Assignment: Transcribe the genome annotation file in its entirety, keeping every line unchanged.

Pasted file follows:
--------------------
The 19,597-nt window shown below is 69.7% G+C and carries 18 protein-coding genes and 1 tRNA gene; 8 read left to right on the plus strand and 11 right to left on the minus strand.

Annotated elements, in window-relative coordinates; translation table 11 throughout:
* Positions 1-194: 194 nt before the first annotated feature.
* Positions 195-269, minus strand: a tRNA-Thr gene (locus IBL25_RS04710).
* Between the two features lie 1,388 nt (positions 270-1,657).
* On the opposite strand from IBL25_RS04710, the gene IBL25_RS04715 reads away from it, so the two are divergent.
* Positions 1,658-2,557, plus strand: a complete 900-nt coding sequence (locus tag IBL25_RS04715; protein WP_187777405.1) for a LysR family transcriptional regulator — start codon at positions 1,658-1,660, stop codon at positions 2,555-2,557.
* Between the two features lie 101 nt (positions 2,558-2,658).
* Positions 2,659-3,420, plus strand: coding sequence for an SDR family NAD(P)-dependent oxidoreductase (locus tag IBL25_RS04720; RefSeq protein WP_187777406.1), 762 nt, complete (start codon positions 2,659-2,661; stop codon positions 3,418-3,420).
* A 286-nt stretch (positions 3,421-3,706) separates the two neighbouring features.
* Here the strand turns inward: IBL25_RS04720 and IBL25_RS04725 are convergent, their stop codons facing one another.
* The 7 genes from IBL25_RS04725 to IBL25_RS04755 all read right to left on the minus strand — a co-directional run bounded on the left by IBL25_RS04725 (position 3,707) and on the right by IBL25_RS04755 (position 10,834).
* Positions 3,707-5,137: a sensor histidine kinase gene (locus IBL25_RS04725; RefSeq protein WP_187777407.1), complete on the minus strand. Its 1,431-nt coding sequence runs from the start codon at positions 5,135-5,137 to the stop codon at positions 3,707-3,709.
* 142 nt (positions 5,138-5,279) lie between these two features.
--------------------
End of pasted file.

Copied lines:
The 19,597-nt window shown below is 69.7% G+C and carries 18 protein-coding genes and 1 tRNA gene; 8 read left to right on the plus strand and 11 right to left on the minus strand.

Annotated elements, in window-relative coordinates; translation table 11 throughout:
* Positions 1-194: 194 nt before the first annotated feature.
* Positions 195-269, minus strand: a tRNA-Thr gene (locus IBL25_RS04710).
* Between the two features lie 1,388 nt (positions 270-1,657).
* On the opposite strand from IBL25_RS04710, the gene IBL25_RS04715 reads away from it, so the two are divergent.
* Positions 1,658-2,557, plus strand: a complete 900-nt coding sequence (locus tag IBL25_RS04715; protein WP_187777405.1) for a LysR family transcriptional regulator — start codon at positions 1,658-1,660, stop codon at positions 2,555-2,557.
* Between the two features lie 101 nt (positions 2,558-2,658).
* Positions 2,659-3,420, plus strand: coding sequence for an SDR family NAD(P)-dependent oxidoreductase (locus tag IBL25_RS04720; RefSeq protein WP_187777406.1), 762 nt, complete (start codon positions 2,659-2,661; stop codon positions 3,418-3,420).
* A 286-nt stretch (positions 3,421-3,706) separates the two neighbouring features.
* Here the strand turns inward: IBL25_RS04720 and IBL25_RS04725 are convergent, their stop codons facing one another.
* The 7 genes from IBL25_RS04725 to IBL25_RS04755 all read right to left on the minus strand — a co-directional run bounded on the left by IBL25_RS04725 (position 3,707) and on the right by IBL25_RS04755 (position 10,834).
* Positions 3,707-5,137: a sensor histidine kinase gene (locus IBL25_RS04725; RefSeq protein WP_187777407.1), complete on the minus strand. Its 1,431-nt coding sequence runs from the start codon at positions 5,135-5,137 to the stop codon at positions 3,707-3,709.
* 142 nt (positions 5,138-5,279) lie between these two features.